How two women are connecting popular and Indian classical music through ragasTanvi Dubey
One fine day over a cup of coffee, two friends decided they wanted to do something about making classical music accessible to a larger audience given their mutual love for classical music and storytelling. This is how HumRaag was conceived.
The two women, Chitra Srikrishna and Shoba Narayan, are well-known and respected in their fields.
Chitra Srikrishna is a Carnatic musician. She started learning music at the age of five, and performing when she was in college. She has been performing since the last 20 years. Chitra has trained from renowned teachers all across India, and also writes for newspapers.Shoba Narayan, on the other hand, is a journalist and award-winning author of Monsoon Diary: A Memoir with Recipes and Return to India. She contributes regularly to popular newspapers.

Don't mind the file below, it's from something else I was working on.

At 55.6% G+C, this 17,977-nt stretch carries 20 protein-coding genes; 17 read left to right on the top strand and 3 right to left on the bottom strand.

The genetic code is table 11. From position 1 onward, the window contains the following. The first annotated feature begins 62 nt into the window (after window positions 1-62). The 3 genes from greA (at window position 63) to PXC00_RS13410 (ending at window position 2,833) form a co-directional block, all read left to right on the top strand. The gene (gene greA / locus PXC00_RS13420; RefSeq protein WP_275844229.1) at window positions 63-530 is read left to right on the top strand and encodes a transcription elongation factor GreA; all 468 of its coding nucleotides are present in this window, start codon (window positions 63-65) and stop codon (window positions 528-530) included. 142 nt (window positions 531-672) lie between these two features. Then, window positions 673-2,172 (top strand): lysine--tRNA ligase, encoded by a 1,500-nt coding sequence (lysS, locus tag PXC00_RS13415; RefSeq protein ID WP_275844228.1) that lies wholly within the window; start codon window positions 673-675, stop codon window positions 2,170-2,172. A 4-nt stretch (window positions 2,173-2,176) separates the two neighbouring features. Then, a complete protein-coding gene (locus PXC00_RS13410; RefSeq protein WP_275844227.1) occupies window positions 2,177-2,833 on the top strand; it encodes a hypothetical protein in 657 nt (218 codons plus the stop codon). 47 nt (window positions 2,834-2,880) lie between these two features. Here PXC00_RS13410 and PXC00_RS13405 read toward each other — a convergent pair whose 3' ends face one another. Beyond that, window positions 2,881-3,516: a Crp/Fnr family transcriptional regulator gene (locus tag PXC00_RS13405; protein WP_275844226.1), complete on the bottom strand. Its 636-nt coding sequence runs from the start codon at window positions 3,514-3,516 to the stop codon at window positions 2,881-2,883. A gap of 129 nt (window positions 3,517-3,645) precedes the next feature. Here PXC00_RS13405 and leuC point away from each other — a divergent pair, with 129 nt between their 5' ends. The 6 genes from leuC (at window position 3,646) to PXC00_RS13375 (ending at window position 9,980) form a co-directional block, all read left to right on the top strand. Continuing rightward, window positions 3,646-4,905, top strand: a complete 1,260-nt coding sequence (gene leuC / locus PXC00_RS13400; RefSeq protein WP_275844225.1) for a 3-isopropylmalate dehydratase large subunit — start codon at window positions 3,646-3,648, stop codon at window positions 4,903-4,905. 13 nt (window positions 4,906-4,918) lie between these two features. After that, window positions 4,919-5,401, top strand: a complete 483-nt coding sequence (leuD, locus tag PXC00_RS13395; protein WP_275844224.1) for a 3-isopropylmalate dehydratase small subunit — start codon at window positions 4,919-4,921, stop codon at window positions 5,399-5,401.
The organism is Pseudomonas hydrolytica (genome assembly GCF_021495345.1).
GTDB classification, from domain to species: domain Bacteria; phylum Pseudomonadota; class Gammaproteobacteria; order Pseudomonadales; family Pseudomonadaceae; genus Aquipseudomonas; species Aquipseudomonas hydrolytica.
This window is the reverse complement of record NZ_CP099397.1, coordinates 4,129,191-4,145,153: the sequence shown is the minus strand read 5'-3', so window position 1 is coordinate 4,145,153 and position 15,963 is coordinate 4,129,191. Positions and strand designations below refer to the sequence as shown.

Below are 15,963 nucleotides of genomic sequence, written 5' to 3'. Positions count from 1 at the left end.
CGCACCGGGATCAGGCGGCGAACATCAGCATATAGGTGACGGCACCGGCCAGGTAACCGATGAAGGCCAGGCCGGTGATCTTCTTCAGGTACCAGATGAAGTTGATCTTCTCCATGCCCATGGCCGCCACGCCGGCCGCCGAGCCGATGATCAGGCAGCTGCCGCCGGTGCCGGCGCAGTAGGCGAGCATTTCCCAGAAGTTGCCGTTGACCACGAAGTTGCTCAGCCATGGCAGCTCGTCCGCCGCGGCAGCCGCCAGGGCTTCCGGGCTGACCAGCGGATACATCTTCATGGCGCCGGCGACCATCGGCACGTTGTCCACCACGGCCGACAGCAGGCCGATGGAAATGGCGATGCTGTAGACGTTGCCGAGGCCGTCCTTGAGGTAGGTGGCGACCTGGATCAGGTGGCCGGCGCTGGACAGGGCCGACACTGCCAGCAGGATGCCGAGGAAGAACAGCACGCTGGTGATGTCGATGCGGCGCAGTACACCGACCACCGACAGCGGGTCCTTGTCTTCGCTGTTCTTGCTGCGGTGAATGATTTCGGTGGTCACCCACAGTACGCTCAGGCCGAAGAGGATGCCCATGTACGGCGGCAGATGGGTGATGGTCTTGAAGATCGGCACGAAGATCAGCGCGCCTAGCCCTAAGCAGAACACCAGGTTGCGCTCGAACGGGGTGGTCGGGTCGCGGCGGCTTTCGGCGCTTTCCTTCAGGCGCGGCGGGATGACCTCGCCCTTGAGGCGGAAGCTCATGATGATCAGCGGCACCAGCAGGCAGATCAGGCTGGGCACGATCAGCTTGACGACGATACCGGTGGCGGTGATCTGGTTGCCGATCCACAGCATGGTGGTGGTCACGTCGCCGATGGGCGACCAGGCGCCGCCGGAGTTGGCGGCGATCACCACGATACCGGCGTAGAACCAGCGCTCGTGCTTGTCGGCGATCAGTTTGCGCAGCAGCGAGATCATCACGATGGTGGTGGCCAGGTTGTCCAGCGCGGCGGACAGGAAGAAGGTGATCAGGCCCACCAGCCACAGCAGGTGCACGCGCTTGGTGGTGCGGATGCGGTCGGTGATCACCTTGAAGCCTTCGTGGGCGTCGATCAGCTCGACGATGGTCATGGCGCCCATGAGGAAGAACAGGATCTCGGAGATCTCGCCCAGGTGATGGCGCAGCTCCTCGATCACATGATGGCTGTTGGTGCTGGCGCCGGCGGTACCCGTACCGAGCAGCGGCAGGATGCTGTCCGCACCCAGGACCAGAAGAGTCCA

HumRaag traces the roots of classical music in popular music. Chitra identifies the raga from a popular song and sings a classical number based on the same raga. Shoba is the sutradhar who talks about the music, its composition and other thoughts on the music via story, poety, etc.
A raga is one of the melodic modes used in Indian classical music.It uses a series of five or more musical notes upon which a melody is constructed. Indian classical music is set in raga, and so are many popular compositions we often love to hum.HumRaag is still in its early days bringing classical, devotional, film, folk and popular music to its audience with a dash of poetry and storytelling.
After their first public performance in March last year in the Bangalore International Centre, the show went on the road from September 2014 onwards. They have performed in Delhi, Mumbai, Hyderabad, Chennai, Bangalore and Pune. Catch their next show in Bangalore on 18th January 2015.
Here is a video of their performance